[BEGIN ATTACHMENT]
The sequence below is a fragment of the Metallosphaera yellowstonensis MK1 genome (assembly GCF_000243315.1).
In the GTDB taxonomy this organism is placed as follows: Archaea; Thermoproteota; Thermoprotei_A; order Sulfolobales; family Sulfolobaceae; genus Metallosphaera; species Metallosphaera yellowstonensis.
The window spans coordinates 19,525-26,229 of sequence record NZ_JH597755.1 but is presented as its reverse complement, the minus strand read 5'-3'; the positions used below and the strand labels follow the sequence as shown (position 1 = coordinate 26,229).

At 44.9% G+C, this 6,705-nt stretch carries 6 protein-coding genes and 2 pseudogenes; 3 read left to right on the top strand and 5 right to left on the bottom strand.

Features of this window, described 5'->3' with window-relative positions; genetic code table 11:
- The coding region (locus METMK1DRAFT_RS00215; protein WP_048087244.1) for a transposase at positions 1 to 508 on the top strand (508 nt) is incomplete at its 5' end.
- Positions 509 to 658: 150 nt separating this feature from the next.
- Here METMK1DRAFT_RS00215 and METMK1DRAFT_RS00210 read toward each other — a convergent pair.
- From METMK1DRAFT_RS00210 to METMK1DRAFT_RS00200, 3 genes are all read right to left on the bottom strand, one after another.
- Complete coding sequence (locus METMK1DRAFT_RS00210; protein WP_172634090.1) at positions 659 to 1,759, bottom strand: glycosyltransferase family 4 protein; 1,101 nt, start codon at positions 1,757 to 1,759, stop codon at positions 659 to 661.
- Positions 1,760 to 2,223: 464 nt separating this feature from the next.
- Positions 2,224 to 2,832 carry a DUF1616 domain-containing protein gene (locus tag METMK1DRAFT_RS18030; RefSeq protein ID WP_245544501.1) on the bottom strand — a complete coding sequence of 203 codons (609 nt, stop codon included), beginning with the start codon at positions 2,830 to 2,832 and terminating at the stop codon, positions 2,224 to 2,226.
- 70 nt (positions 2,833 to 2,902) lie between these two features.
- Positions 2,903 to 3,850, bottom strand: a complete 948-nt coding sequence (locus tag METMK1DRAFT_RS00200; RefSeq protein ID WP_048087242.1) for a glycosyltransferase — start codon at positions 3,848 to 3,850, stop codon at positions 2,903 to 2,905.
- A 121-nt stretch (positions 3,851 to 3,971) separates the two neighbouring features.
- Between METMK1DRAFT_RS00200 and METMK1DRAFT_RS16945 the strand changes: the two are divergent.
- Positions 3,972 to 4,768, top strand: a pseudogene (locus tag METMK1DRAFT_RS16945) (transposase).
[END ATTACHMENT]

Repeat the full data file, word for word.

The sequence below is a fragment of the Metallosphaera yellowstonensis MK1 genome (assembly GCF_000243315.1).
In the GTDB taxonomy this organism is placed as follows: Archaea; Thermoproteota; Thermoprotei_A; order Sulfolobales; family Sulfolobaceae; genus Metallosphaera; species Metallosphaera yellowstonensis.
The window spans coordinates 19,525-26,229 of sequence record NZ_JH597755.1 but is presented as its reverse complement, the minus strand read 5'-3'; the positions used below and the strand labels follow the sequence as shown (position 1 = coordinate 26,229).

At 44.9% G+C, this 6,705-nt stretch carries 6 protein-coding genes and 2 pseudogenes; 3 read left to right on the top strand and 5 right to left on the bottom strand.

Features of this window, described 5'->3' with window-relative positions; genetic code table 11:
- The coding region (locus METMK1DRAFT_RS00215; protein WP_048087244.1) for a transposase at positions 1 to 508 on the top strand (508 nt) is incomplete at its 5' end.
- Positions 509 to 658: 150 nt separating this feature from the next.
- Here METMK1DRAFT_RS00215 and METMK1DRAFT_RS00210 read toward each other — a convergent pair.
- From METMK1DRAFT_RS00210 to METMK1DRAFT_RS00200, 3 genes are all read right to left on the bottom strand, one after another.
- Complete coding sequence (locus METMK1DRAFT_RS00210; protein WP_172634090.1) at positions 659 to 1,759, bottom strand: glycosyltransferase family 4 protein; 1,101 nt, start codon at positions 1,757 to 1,759, stop codon at positions 659 to 661.
- Positions 1,760 to 2,223: 464 nt separating this feature from the next.
- Positions 2,224 to 2,832 carry a DUF1616 domain-containing protein gene (locus tag METMK1DRAFT_RS18030; RefSeq protein ID WP_245544501.1) on the bottom strand — a complete coding sequence of 203 codons (609 nt, stop codon included), beginning with the start codon at positions 2,830 to 2,832 and terminating at the stop codon, positions 2,224 to 2,226.
- 70 nt (positions 2,833 to 2,902) lie between these two features.
- Positions 2,903 to 3,850, bottom strand: a complete 948-nt coding sequence (locus tag METMK1DRAFT_RS00200; RefSeq protein ID WP_048087242.1) for a glycosyltransferase — start codon at positions 3,848 to 3,850, stop codon at positions 2,903 to 2,905.
- A 121-nt stretch (positions 3,851 to 3,971) separates the two neighbouring features.
- Between METMK1DRAFT_RS00200 and METMK1DRAFT_RS16945 the strand changes: the two are divergent.
- Positions 3,972 to 4,768, top strand: a pseudogene (locus tag METMK1DRAFT_RS16945) (transposase).